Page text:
Taking Care: Collections Conversations
As part of the Henry’s exhibition Taking Care: Collection Support Studio, this series of conversations amongst museum professionals specializing in collections will take place in the museum’s South Gallery.

On Thursday, April 20, 2023, we will be joined by a panel of experts on various ethical concerns in museum collections, such as NAGPRA and museum law.

Adam Eisenberg, University of Washington Museology Affiliate

Adam Eisenberg has enjoyed a varied career. He earned a bachelor’s degree in journalism from the University of Colorado at Boulder and spent seven years as a Los Angeles-based freelance writer, covering movies and television for magazines and newspapers in the United States, Japan, France and England. His writings included behind-the-scenes coverage of the original Ghostbusters, The Terminator, Return of the Jedi, Gremlins, Aliens, and Indiana Jones and the Last Crusade; and he interviewed many Hollywood icons including George Lucas, Steven Spielberg, James Cameron, Sigourney Weaver, Bill Murray, Harrison Ford, and Tom Cruise.

Seeking a career shift, Adam came to Seattle and earned a JD degree from the University of Washington School of Law. Since graduating in 1992, he has worked as a criminal prosecutor, civil trial attorney, court commissioner, and magistrate. From January 2017 to January 2023, he was an elected Seattle Municipal Court Judge.

Currently, Adam is the Interim Director of the Externship Program at UW Law School, but he has been teaching Museum Law for the UW Museology Graduate Program since 2011. He wrote and produced a documentary about reforestation that was narrated by William Shatner, and served as a research consultant for Hollywood Eigamura, a film-focused exhibition that toured Tokyo and Osaka, Japan. He practices the martial art of aikido, and is the author of the nonfiction book, A Different Shade of Blue: How Women Changed the Face of Police Work.

Justice McNeely, Assistant Registrar and Archaeology Repatriation Coordinator, Burke Museum of Natural History and Culture

Justice McNeeley is the Repatriation Coordinator and Assistant Registrar for the Burke Museum of Natural History and Culture. Before she joined the Burke Museum, she worked as an Archaeology Field Assistant for the Field Methods in Indigenous Archaeology (FMIA) Field School, and later she worked in the UW Special Collections Library as a Project Archivist. Justice graduated from UW in 2018 with a BA in Archaeological Sciences, and she recently received her MA from the UW Museology Program in 2022. Justice is Inupiaq and enjoys working with Tribal Nations and pursuing decolonization praxis and discussions.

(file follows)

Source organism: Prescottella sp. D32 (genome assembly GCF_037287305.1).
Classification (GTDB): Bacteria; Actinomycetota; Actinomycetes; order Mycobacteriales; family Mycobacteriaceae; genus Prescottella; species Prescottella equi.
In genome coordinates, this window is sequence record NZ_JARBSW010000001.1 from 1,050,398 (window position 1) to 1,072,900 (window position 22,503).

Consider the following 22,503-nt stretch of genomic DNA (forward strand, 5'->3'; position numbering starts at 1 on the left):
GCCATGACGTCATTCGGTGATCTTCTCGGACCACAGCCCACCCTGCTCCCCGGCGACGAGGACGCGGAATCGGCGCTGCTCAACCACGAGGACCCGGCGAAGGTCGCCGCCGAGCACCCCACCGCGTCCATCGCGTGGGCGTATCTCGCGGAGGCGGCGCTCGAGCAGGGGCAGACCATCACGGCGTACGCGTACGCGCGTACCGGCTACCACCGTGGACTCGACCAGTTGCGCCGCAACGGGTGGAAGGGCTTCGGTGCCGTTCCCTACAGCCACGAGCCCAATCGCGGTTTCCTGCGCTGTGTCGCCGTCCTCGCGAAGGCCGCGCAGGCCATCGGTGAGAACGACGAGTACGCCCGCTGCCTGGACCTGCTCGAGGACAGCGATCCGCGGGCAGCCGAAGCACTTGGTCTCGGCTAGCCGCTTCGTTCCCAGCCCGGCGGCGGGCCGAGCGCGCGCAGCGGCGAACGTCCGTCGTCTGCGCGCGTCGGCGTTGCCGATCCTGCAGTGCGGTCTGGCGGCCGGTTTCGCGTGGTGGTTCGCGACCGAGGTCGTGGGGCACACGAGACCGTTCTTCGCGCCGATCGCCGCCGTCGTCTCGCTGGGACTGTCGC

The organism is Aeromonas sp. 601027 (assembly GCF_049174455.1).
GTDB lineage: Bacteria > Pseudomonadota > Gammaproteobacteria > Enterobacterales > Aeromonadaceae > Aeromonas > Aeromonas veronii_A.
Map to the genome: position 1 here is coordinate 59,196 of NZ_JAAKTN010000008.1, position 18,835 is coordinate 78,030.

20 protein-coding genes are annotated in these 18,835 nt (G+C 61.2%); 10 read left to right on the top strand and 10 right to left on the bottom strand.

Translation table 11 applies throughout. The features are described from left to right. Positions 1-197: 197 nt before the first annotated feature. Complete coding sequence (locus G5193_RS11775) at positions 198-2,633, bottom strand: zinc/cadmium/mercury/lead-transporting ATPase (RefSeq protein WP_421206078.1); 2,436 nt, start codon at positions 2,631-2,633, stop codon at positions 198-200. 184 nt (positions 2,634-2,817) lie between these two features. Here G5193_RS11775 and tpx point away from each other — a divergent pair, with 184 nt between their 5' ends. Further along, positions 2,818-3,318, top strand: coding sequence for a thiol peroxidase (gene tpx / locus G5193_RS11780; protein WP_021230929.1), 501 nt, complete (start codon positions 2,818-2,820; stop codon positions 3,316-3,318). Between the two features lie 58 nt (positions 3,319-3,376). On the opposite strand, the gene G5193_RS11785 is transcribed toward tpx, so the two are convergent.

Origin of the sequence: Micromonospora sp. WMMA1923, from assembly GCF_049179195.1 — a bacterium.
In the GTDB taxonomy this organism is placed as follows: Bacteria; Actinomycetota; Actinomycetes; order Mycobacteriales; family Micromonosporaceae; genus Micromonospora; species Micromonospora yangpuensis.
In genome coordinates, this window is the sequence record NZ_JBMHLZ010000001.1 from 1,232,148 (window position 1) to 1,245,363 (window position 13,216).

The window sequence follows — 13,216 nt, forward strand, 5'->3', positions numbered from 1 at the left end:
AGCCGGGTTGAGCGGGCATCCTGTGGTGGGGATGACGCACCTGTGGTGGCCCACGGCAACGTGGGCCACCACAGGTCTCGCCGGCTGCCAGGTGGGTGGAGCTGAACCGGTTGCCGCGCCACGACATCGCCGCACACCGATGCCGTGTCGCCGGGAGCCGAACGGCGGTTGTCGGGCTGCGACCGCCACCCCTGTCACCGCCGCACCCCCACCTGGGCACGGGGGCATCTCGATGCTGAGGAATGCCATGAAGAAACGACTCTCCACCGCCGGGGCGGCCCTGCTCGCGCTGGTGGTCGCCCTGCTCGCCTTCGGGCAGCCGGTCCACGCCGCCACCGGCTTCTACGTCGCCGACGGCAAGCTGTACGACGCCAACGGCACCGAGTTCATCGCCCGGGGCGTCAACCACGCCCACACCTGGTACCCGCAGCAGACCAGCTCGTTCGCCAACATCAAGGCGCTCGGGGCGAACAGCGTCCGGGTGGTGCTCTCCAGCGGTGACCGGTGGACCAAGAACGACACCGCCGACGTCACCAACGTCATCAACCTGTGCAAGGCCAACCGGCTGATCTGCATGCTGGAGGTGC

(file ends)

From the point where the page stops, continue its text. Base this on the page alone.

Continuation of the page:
Pam McClusky, Curator of African and Oceanic Art, Seattle Art Museum

Pamela creates exhibitions and collections that rely on alliances with African, African American, and Oceanic artists and scholars, as well as Australian Aboriginal communities and museums. Often these projects rely on research that involves oral histories and performances, and challenges to the reliance on written records alone. Past exhibitions she has been involved with include: Disguise: Masks and Global African Art, Gauguin and Polynesia: An Elusive Paradise, Ancestral Modern: Australian Aboriginal Art, and Nick Cave: Meet Me at the Center of the Earth

Now on view at the Seattle Art Museum, she has curated a selection of animals in art called Pacific Species, a collaboration with an Afro-Futurist artist, Saya Woolfalk, on Lessons from the Institute of Empathy and IKAT: A World of Compelling Cloth. IKAT unveils ikat from eight regions of the world and a collection formulated after working with Threads of Life, an organization based in Ubud, Bali.

The panel will be facilitated by Ann Poulson, PhD, Curator of Collections at Henry.

There will be additional collections conversations on Thursday, April 13 to discuss collections conservation, and on April 27 to discuss managing collections. 
General Admission
Have questions? Contact Henry Art Gallery